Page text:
Once in legal profession, Advocate William Pinto never looked back. He used his legal knowledge, oratory skill and commonsense judgement not only to successfully fight legal cases in the court but also to make the common people aware of their rights and privileges.
The door of opportunity to put into practice the ideals and determination to study law opened when the Karnataka Government under the dynamic leadership of the Chief Minister, Devraj Urs enacted the revolutionary Land Reforms Act in 1974. Taking this opportunity, William wrote a number of articles on this issue which were published in the popular Konkani weekly “Rakno’ under the editorship of Rev. Fr. Mark Valdar, which was later compiled into a booklet in Konkani which was later translated into Kannada under the title “Karnataka Bhusudharane-Sankshipta Parichaya” (1974) highlighting the rights of the agricultural tenants. This book became so popular that it saw five editions selling more than 20,000 copies.
Realising his ability to educate the common people in simple language about the complexities of the law, since 1974, William used his penchant for writing on legal matters and published a number of articles in various Kannada and Konkani papers and magazines including ‘Janavahini’, ‘Mungaru’, Udayavani’, ‘Navayuga’, ‘Bhavya-Vaani’, ‘Prakasha’, Rayabhari’, ‘Poinnari’, ‘Mithr’, ‘Rakno’, ‘Divo’, ‘Kutam’, ‘Dirvem’, ‘Sandesha’, etc. His series on the legal remedies in question answer form have been published regularly in Daijiworld.com for few years since 2002.
As William was of the opinion that democracy would be more meaningful only if Panchayat system through which decentralisation of power to the people could be achieved, wrote an informative book in Kannada titled “Zilla Parishat, Mandala Panchayatu Kanoonu Haagu Rajakiya Jagruti’ in 1986 when late Nasir Saheb who was the Minister for Rural Development and a staunch Gandhian under the Chief Ministership of Ramakrishna Hegde enacted the ‘District Council and Mandala Panchayat Act’ (1986). This book was circulated not only in the undivided Dakshina Kannada but also in Shivmogga, Hassan, Uttara Kannada, Chikmagalur, Coorg, etc.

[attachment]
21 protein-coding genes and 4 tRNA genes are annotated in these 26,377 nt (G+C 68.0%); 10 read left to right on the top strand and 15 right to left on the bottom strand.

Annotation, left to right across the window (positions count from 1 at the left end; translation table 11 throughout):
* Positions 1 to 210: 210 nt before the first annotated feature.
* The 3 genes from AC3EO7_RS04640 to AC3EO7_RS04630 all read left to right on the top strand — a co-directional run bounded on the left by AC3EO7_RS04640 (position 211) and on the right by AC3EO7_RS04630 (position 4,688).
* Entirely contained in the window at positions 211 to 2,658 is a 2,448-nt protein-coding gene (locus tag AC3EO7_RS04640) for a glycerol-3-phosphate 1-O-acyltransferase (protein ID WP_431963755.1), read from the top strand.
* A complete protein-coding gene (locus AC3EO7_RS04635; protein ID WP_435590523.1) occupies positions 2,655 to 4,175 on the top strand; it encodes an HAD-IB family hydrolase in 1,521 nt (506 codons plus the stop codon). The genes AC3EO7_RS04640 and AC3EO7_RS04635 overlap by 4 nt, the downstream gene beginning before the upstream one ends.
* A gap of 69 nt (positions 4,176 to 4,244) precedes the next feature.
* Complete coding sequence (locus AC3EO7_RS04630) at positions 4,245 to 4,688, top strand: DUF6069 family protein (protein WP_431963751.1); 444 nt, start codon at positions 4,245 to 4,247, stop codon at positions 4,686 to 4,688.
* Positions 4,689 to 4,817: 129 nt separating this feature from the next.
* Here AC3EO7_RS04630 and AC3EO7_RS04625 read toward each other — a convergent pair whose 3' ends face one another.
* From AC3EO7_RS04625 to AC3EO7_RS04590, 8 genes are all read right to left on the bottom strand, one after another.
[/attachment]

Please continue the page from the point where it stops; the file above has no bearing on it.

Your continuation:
The greatest achievement of Advocate William Pinto in the field of legal writing was the publication of ‘Kanoon Dharshan’ in Konkani published by Rakno Prakashan in 2006. Presently in its sixth edition, this useful legal handbook has created a sort of record by bringing out 11,000 copies since it was first published in 2006 which have been acquired by majority of the Christian households. This book won the Karnataka Konkani Sahitya Academy Award in 2007.
Advocate William Pinto has been a prominent speaker since 1974 wherever and whenever public meetings related to land reforms, rights of the tillers, public awareness, atrocities against the downtrodden or minorities were held. He has given hundreds of talks on various subjects related to law and social issues on radio in Kannada, Konkani and Tulu. Since 2000, William has given speeches in over 150 public awareness gatherings on Constitution and Human Rights. The most memorable public meeting that William addressed was the Dalit Rally of about one lakh twenty five thousand at Nehru Maidan, Mangalore some years back. William says that he has visited almost all the parishes of the Mangalore Diocese and even some in Karwar and Chikmagalur Dioceses to conduct seminars and create political awareness among the Christians.